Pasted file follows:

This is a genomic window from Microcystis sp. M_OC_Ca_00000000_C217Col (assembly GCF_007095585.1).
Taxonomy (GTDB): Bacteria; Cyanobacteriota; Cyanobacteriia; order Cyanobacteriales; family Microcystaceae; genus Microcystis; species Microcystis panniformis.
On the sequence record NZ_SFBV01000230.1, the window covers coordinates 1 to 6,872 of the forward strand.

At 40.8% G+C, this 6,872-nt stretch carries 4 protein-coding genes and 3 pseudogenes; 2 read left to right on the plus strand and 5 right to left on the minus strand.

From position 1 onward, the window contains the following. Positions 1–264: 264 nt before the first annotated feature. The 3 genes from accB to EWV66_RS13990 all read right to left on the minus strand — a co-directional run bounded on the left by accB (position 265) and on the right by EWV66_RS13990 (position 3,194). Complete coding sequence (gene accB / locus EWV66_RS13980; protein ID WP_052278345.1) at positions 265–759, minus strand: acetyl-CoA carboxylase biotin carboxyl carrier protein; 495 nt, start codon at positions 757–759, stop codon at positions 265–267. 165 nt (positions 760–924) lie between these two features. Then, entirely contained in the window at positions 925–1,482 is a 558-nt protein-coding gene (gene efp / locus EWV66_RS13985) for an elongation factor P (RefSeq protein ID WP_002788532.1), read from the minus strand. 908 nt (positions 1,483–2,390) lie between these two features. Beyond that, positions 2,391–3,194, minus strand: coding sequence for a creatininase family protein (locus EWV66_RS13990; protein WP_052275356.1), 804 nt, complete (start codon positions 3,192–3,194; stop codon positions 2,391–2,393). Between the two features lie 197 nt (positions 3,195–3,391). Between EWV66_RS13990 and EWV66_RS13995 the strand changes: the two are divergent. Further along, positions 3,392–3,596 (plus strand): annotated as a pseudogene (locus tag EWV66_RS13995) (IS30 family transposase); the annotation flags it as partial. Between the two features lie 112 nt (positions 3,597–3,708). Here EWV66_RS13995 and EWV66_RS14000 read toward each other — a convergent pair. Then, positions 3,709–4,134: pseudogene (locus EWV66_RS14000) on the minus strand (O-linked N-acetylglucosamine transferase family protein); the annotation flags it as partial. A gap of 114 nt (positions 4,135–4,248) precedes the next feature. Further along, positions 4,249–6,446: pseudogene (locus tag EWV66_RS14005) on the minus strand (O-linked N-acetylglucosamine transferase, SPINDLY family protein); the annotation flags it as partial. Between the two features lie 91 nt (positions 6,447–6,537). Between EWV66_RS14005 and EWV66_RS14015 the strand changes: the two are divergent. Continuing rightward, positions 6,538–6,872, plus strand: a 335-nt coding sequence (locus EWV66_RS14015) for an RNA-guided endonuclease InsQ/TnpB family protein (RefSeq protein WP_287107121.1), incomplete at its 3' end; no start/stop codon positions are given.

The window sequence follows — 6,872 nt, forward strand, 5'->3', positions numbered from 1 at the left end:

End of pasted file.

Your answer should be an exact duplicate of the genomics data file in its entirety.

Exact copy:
This is a genomic window from Microcystis sp. M_OC_Ca_00000000_C217Col (assembly GCF_007095585.1).
Taxonomy (GTDB): Bacteria; Cyanobacteriota; Cyanobacteriia; order Cyanobacteriales; family Microcystaceae; genus Microcystis; species Microcystis panniformis.
On the sequence record NZ_SFBV01000230.1, the window covers coordinates 1 to 6,872 of the forward strand.

At 40.8% G+C, this 6,872-nt stretch carries 4 protein-coding genes and 3 pseudogenes; 2 read left to right on the plus strand and 5 right to left on the minus strand.

From position 1 onward, the window contains the following. Positions 1–264: 264 nt before the first annotated feature. The 3 genes from accB to EWV66_RS13990 all read right to left on the minus strand — a co-directional run bounded on the left by accB (position 265) and on the right by EWV66_RS13990 (position 3,194). Complete coding sequence (gene accB / locus EWV66_RS13980; protein ID WP_052278345.1) at positions 265–759, minus strand: acetyl-CoA carboxylase biotin carboxyl carrier protein; 495 nt, start codon at positions 757–759, stop codon at positions 265–267. 165 nt (positions 760–924) lie between these two features. Then, entirely contained in the window at positions 925–1,482 is a 558-nt protein-coding gene (gene efp / locus EWV66_RS13985) for an elongation factor P (RefSeq protein ID WP_002788532.1), read from the minus strand. 908 nt (positions 1,483–2,390) lie between these two features. Beyond that, positions 2,391–3,194, minus strand: coding sequence for a creatininase family protein (locus EWV66_RS13990; protein WP_052275356.1), 804 nt, complete (start codon positions 3,192–3,194; stop codon positions 2,391–2,393). Between the two features lie 197 nt (positions 3,195–3,391). Between EWV66_RS13990 and EWV66_RS13995 the strand changes: the two are divergent. Further along, positions 3,392–3,596 (plus strand): annotated as a pseudogene (locus tag EWV66_RS13995) (IS30 family transposase); the annotation flags it as partial. Between the two features lie 112 nt (positions 3,597–3,708). Here EWV66_RS13995 and EWV66_RS14000 read toward each other — a convergent pair. Then, positions 3,709–4,134: pseudogene (locus EWV66_RS14000) on the minus strand (O-linked N-acetylglucosamine transferase family protein); the annotation flags it as partial. A gap of 114 nt (positions 4,135–4,248) precedes the next feature. Further along, positions 4,249–6,446: pseudogene (locus tag EWV66_RS14005) on the minus strand (O-linked N-acetylglucosamine transferase, SPINDLY family protein); the annotation flags it as partial. Between the two features lie 91 nt (positions 6,447–6,537). Between EWV66_RS14005 and EWV66_RS14015 the strand changes: the two are divergent. Continuing rightward, positions 6,538–6,872, plus strand: a 335-nt coding sequence (locus EWV66_RS14015) for an RNA-guided endonuclease InsQ/TnpB family protein (RefSeq protein WP_287107121.1), incomplete at its 3' end; no start/stop codon positions are given.

The window sequence follows — 6,872 nt, forward strand, 5'->3', positions numbered from 1 at the left end: